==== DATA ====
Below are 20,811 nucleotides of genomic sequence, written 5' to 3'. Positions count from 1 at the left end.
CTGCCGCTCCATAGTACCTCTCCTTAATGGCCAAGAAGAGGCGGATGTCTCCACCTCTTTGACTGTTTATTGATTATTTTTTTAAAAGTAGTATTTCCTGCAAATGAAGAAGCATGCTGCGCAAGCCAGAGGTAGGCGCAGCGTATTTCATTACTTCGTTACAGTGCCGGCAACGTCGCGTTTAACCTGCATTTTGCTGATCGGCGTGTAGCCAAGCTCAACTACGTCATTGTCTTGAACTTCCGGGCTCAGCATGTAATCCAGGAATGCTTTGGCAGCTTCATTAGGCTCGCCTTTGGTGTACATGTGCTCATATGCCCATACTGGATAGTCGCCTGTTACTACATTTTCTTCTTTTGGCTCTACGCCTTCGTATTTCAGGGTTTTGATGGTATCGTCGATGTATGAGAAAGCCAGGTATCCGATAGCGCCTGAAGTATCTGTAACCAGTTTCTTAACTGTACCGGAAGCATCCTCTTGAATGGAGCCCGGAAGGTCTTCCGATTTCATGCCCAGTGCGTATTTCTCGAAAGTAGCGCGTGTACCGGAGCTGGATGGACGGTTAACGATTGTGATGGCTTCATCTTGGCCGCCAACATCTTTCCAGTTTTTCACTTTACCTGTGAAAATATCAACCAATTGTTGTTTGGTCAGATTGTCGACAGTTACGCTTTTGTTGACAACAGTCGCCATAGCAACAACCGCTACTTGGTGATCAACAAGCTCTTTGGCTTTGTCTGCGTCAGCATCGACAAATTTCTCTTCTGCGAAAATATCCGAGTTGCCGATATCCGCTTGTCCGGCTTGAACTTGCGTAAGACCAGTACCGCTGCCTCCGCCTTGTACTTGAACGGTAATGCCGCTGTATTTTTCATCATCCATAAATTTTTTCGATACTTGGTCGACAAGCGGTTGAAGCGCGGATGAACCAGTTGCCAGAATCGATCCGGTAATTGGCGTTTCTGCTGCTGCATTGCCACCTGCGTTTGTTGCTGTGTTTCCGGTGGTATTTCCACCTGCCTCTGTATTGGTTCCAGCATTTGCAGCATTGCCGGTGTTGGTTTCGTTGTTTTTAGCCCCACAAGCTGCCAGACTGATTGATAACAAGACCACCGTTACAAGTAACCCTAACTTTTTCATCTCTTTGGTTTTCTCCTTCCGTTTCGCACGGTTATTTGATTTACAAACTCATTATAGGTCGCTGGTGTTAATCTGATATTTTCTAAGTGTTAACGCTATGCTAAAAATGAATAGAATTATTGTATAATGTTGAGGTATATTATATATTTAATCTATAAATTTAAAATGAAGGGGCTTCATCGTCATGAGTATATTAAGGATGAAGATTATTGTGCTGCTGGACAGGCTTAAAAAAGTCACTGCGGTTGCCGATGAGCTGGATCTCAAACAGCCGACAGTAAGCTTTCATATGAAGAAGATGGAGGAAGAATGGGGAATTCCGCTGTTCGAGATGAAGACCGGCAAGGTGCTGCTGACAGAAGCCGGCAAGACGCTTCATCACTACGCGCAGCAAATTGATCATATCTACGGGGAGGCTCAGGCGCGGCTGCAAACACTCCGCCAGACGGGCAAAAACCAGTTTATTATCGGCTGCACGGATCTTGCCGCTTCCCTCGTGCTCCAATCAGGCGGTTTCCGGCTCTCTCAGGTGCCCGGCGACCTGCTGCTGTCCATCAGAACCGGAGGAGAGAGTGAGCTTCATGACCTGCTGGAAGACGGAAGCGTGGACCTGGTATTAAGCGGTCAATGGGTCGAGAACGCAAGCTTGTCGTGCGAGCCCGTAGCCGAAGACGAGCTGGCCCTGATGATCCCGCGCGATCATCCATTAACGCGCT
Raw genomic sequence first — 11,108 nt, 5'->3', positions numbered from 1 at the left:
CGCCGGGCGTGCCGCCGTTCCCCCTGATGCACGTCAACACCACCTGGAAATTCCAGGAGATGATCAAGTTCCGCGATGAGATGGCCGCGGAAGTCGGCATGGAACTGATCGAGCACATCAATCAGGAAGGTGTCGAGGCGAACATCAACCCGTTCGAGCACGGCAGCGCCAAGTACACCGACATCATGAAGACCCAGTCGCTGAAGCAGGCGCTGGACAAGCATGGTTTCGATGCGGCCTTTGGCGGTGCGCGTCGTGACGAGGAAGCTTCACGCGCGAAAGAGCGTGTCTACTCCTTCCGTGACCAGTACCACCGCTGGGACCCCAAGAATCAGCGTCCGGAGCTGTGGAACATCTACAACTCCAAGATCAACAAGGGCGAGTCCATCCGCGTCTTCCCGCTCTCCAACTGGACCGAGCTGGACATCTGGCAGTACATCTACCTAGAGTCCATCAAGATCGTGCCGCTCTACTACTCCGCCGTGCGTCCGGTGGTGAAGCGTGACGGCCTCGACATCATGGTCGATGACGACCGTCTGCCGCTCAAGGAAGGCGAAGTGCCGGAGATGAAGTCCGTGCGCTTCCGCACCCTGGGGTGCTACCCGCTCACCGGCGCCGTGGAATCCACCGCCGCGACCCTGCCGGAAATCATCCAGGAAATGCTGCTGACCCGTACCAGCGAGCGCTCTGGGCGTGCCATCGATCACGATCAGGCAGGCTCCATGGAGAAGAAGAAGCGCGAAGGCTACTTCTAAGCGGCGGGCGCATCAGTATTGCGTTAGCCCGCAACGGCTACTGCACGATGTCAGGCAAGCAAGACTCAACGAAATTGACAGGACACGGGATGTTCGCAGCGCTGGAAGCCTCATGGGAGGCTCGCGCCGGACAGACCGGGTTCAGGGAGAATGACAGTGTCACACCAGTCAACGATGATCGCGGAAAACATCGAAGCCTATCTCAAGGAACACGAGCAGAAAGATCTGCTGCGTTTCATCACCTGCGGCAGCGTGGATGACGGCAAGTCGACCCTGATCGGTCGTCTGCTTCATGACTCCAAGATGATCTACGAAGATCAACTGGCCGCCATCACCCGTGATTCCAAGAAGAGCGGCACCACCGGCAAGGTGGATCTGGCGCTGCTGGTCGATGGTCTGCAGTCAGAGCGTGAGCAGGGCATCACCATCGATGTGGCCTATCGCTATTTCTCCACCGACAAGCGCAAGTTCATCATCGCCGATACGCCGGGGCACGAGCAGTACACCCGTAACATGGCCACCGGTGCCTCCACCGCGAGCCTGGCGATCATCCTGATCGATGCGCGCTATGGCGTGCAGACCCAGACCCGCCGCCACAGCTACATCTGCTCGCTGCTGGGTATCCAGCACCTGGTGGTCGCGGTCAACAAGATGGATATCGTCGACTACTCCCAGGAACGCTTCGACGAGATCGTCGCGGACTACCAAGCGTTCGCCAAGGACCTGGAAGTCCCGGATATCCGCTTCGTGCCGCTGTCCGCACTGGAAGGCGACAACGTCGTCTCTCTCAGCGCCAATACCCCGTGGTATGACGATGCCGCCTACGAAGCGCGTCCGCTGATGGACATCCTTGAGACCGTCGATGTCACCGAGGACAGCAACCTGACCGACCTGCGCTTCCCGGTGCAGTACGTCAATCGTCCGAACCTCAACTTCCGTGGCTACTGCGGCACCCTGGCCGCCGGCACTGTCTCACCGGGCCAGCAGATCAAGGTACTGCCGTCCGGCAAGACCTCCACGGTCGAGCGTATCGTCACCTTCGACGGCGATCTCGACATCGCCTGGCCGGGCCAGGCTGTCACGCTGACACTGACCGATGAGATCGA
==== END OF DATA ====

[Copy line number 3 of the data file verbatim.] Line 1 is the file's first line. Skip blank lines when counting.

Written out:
Raw genomic sequence first — 11,108 nt, 5'->3', positions numbered from 1 at the left: